Archive for February 4th, 2010

            Growing up, my grandparents only lived several blocks from my house.  It was a relatively easy walk, so my mom would take us there quite often during the summer months.  My sister, Melanie and I would run all over Grandma’s yard playing with balls, hoola-hoops and jump ropes.  We would dart between the sheets which were hanging on the clothesline, billowing in the warm summer breezes.  When we would need to take a break, we would drop down on the swing with popsicles or lay at the base of one of the fruit trees in the yard.  Grandma’s yard had two cherry trees and a pear tree, all of which were at the back, close to the garage.  Mel, age 5, and I, age 6, were too small to reach up and pluck the juicy cherries from the tree.  They looked so delicious and red.  Rarely did we find any cherries on the ground.  Oftentimes, we would only find pits lying around the trees because the birds or squirrels would have gotten to them first.   Many times, Grandma would pick cherries for us.  Either Mel or I would hold the bowl while she would reach up into the low-lying branches to gather enough cherries for both of us.

            As much as we enjoyed the shade and the sweet fruit from the cherry trees, our favorite tree was the pear tree.  The way the tree had grown, it was a perfect tree to climb, even for a young child of 5 or 6.  The pears would have greenish gold skin when ripe.  Their white flesh would be slightly sweet and extremely juicy.  Biting into them, the juice would roll down our chins, making us sticky.  I would like to get up into the tree to snatch a couple of succulent pears for Mel and me, and then scamper back down before I could get scolded by Mom or Grandma.  Many times, Grandma would ask us to pick up and throw out the fallen pears from around the base of the tree.  These were pears the squirrels attempted to snatch, yet because they were too ripe would fall to the ground, forgotten.  Mel and I would pick up the pears, but instead of immediately throwing them in the trash, we would use them to draw all over the sidewalk.  We would make rainbows, suns, and stars.  We would write our names and numbers.  We would even draw out a hopscotch frame so we could play.  We would wile away the afternoon in Grandma’s yard; writing and drawing until we used up the last of the overripe pears.  Excited at what we had accomplished, we would call Mom and Grandma’s attention to our creations.  Grandma would chuckle at our creativity, while Mom would tell us what a good job we had done, yet, reminding us Grandpa would not be pleased when he would get home from work.  Oftentimes, Mel and I would still be drawing with pears when Grandpa would walk into the yard.  He would see what we had done and scold us for the mess we had made.  He would grumble as he pulled out the hose, washing the sidewalks down so the flies and the bugs wouldn’t swarm to the sweet pear juice.  After he finished cleaning the sidewalk, Grandpa would sit on the swing and motion to us to sit on his lap.  Obviously, he wasn’t really angry with us, since he would swing with us until his dinner was ready or Mom would take us home.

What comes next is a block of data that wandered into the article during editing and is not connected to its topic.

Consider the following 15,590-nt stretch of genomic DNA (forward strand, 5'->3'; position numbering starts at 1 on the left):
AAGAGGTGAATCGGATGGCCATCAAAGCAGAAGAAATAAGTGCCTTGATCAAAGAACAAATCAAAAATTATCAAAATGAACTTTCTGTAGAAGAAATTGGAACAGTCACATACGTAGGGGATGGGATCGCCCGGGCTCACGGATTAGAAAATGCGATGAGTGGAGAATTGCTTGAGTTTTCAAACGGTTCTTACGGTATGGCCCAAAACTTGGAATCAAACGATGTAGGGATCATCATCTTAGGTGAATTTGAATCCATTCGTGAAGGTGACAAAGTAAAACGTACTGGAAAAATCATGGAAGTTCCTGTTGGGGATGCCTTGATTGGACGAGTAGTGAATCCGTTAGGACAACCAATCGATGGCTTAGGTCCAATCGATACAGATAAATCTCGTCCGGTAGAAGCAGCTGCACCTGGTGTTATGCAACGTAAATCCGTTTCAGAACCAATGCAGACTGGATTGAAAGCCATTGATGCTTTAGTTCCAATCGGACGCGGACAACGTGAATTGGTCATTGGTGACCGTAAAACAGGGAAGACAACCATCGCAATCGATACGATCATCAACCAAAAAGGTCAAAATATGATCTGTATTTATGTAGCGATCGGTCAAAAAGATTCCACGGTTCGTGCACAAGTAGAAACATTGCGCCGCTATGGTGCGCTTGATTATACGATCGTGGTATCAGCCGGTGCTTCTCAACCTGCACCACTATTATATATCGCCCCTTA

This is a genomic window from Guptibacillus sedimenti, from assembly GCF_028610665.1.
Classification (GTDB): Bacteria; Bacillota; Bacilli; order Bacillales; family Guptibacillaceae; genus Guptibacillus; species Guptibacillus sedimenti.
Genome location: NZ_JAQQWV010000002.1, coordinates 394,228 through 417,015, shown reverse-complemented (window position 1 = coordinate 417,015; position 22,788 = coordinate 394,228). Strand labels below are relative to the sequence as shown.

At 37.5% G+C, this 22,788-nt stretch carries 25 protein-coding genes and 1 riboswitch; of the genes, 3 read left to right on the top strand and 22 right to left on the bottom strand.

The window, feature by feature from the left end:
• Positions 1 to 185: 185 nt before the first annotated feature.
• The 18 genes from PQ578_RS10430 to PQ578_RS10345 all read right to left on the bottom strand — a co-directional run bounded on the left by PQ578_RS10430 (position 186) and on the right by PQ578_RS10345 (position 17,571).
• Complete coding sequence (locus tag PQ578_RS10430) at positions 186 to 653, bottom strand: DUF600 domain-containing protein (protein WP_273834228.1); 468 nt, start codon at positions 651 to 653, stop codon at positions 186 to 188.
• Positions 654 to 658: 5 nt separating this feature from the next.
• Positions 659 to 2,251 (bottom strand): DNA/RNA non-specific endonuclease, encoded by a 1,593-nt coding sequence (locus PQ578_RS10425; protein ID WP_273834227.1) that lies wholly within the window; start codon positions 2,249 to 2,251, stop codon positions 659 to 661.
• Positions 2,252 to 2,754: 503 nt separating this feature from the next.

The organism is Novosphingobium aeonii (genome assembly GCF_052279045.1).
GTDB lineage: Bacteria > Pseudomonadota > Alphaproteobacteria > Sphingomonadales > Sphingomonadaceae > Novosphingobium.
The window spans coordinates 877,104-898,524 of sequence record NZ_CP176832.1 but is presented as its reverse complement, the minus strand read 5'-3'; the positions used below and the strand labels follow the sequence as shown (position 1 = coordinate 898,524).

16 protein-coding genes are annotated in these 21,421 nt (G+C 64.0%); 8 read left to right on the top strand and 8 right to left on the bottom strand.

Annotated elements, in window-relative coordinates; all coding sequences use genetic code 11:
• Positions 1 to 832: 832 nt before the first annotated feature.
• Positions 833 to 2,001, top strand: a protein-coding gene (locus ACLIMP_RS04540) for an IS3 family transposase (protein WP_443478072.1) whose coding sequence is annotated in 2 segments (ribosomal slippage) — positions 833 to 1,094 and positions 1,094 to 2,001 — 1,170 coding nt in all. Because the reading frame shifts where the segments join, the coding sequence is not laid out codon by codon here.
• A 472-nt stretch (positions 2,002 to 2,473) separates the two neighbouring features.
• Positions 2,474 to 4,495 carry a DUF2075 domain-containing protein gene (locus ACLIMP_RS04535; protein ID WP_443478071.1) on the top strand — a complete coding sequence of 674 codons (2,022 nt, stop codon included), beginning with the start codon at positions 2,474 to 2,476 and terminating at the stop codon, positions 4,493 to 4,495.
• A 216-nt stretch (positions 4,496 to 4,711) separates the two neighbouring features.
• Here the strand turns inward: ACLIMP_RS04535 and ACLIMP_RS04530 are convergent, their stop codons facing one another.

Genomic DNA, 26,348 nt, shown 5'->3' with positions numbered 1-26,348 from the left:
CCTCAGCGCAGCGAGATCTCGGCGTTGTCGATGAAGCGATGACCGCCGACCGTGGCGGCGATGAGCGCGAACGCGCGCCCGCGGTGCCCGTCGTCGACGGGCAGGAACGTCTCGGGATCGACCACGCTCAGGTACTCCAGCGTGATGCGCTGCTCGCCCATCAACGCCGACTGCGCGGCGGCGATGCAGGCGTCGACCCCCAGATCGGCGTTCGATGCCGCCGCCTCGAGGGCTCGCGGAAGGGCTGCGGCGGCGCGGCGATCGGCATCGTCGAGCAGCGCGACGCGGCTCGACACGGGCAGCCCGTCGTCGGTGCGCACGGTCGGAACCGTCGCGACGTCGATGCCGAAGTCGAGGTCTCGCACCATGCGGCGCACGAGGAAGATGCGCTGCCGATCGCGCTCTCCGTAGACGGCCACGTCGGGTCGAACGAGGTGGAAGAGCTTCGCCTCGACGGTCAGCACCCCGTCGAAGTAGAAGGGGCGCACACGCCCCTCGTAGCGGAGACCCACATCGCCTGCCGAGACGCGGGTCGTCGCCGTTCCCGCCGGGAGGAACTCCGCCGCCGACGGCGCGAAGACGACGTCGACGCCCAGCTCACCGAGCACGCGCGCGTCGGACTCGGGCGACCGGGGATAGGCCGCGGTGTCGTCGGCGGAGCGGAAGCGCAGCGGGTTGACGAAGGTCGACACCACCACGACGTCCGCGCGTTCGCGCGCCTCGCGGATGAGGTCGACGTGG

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Pale pink fills the sky

Ushering in the new day

Peaceful and serene

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Escaping the Night

Remnants of orange

Streak across the wintry sky

Escaping the night

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While I’m Asleep

Whimsical thoughts dance

Through my mind while I’m asleep

A new world unfolds

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Outside the window

Birds sweetly sing to each other

Announcing the day

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